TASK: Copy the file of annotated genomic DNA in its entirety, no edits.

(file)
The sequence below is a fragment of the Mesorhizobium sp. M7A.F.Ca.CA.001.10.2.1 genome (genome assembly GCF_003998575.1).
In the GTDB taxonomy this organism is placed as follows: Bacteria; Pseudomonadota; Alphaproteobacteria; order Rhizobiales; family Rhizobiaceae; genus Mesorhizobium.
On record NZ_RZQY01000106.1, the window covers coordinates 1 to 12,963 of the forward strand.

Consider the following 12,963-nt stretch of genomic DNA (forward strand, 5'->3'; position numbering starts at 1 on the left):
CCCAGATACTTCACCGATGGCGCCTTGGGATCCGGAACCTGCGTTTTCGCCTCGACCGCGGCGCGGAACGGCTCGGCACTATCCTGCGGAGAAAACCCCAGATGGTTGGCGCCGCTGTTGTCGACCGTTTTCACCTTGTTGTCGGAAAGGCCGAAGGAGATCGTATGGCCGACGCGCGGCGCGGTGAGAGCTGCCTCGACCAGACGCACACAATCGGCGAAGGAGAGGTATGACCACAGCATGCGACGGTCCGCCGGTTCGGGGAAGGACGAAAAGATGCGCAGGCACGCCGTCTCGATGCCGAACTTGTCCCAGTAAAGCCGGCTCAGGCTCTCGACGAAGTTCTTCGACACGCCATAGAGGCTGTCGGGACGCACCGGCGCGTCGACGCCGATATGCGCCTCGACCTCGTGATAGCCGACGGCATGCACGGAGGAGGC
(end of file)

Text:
The sequence below is a fragment of the Mesorhizobium sp. M7A.F.Ca.CA.001.10.2.1 genome (genome assembly GCF_003998575.1).
In the GTDB taxonomy this organism is placed as follows: Bacteria; Pseudomonadota; Alphaproteobacteria; order Rhizobiales; family Rhizobiaceae; genus Mesorhizobium.
On record NZ_RZQY01000106.1, the window covers coordinates 1 to 12,963 of the forward strand.

Consider the following 12,963-nt stretch of genomic DNA (forward strand, 5'->3'; position numbering starts at 1 on the left):
CCCAGATACTTCACCGATGGCGCCTTGGGATCCGGAACCTGCGTTTTCGCCTCGACCGCGGCGCGGAACGGCTCGGCACTATCCTGCGGAGAAAACCCCAGATGGTTGGCGCCGCTGTTGTCGACCGTTTTCACCTTGTTGTCGGAAAGGCCGAAGGAGATCGTATGGCCGACGCGCGGCGCGGTGAGAGCTGCCTCGACCAGACGCACACAATCGGCGAAGGAGAGGTATGACCACAGCATGCGACGGTCCGCCGGTTCGGGGAAGGACGAAAAGATGCGCAGGCACGCCGTCTCGATGCCGAACTTGTCCCAGTAAAGCCGGCTCAGGCTCTCGACGAAGTTCTTCGACACGCCATAGAGGCTGTCGGGACGCACCGGCGCGTCGACGCCGATATGCGCCTCGACCTCGTGATAGCCGACGGCATGCACGGAGGAGGC